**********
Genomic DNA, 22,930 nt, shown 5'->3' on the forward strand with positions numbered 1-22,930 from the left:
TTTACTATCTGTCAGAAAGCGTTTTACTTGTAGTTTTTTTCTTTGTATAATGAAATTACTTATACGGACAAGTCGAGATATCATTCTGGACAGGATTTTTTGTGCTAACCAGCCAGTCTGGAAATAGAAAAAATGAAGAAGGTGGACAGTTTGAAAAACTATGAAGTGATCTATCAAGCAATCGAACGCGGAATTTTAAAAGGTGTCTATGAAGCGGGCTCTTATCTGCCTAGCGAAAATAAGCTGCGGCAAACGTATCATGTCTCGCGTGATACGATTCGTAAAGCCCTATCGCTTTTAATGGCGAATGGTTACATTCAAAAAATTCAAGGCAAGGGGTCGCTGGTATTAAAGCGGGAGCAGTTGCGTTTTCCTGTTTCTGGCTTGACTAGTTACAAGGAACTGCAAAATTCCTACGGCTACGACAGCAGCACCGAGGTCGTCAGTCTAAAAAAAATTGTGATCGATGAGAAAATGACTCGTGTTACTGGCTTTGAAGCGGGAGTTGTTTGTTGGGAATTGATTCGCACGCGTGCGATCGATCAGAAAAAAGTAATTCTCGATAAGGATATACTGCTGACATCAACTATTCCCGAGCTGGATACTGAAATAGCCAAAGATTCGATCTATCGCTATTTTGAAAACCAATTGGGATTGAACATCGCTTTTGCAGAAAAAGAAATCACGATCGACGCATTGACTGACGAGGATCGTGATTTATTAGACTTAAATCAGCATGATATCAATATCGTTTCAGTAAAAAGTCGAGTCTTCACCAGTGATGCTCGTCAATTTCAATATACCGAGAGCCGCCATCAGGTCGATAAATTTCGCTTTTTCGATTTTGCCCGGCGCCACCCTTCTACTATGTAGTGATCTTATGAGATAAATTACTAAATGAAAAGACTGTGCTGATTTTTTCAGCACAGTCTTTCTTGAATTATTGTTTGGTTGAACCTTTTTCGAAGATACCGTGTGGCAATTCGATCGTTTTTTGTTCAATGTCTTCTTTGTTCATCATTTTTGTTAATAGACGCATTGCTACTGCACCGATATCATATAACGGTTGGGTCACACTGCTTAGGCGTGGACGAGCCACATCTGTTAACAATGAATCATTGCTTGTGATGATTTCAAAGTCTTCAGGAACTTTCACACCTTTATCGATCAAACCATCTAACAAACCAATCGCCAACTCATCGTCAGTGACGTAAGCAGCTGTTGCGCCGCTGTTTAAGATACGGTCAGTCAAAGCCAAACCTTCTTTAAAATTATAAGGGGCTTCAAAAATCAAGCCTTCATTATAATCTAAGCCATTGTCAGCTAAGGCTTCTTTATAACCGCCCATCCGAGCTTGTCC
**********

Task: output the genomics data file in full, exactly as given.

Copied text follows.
Genomic DNA, 22,930 nt, shown 5'->3' on the forward strand with positions numbered 1-22,930 from the left:
TTTACTATCTGTCAGAAAGCGTTTTACTTGTAGTTTTTTTCTTTGTATAATGAAATTACTTATACGGACAAGTCGAGATATCATTCTGGACAGGATTTTTTGTGCTAACCAGCCAGTCTGGAAATAGAAAAAATGAAGAAGGTGGACAGTTTGAAAAACTATGAAGTGATCTATCAAGCAATCGAACGCGGAATTTTAAAAGGTGTCTATGAAGCGGGCTCTTATCTGCCTAGCGAAAATAAGCTGCGGCAAACGTATCATGTCTCGCGTGATACGATTCGTAAAGCCCTATCGCTTTTAATGGCGAATGGTTACATTCAAAAAATTCAAGGCAAGGGGTCGCTGGTATTAAAGCGGGAGCAGTTGCGTTTTCCTGTTTCTGGCTTGACTAGTTACAAGGAACTGCAAAATTCCTACGGCTACGACAGCAGCACCGAGGTCGTCAGTCTAAAAAAAATTGTGATCGATGAGAAAATGACTCGTGTTACTGGCTTTGAAGCGGGAGTTGTTTGTTGGGAATTGATTCGCACGCGTGCGATCGATCAGAAAAAAGTAATTCTCGATAAGGATATACTGCTGACATCAACTATTCCCGAGCTGGATACTGAAATAGCCAAAGATTCGATCTATCGCTATTTTGAAAACCAATTGGGATTGAACATCGCTTTTGCAGAAAAAGAAATCACGATCGACGCATTGACTGACGAGGATCGTGATTTATTAGACTTAAATCAGCATGATATCAATATCGTTTCAGTAAAAAGTCGAGTCTTCACCAGTGATGCTCGTCAATTTCAATATACCGAGAGCCGCCATCAGGTCGATAAATTTCGCTTTTTCGATTTTGCCCGGCGCCACCCTTCTACTATGTAGTGATCTTATGAGATAAATTACTAAATGAAAAGACTGTGCTGATTTTTTCAGCACAGTCTTTCTTGAATTATTGTTTGGTTGAACCTTTTTCGAAGATACCGTGTGGCAATTCGATCGTTTTTTGTTCAATGTCTTCTTTGTTCATCATTTTTGTTAATAGACGCATTGCTACTGCACCGATATCATATAACGGTTGGGTCACACTGCTTAGGCGTGGACGAGCCACATCTGTTAACAATGAATCATTGCTTGTGATGATTTCAAAGTCTTCAGGAACTTTCACACCTTTATCGATCAAACCATCTAACAAACCAATCGCCAACTCATCGTCAGTGACGTAAGCAGCTGTTGCGCCGCTGTTTAAGATACGGTCAGTCAAAGCCAAACCTTCTTTAAAATTATAAGGGGCTTCAAAAATCAAGCCTTCATTATAATCTAAGCCATTGTCAGCTAAGGCTTCTTTATAACCGCCCATCCGAGCTTGTCC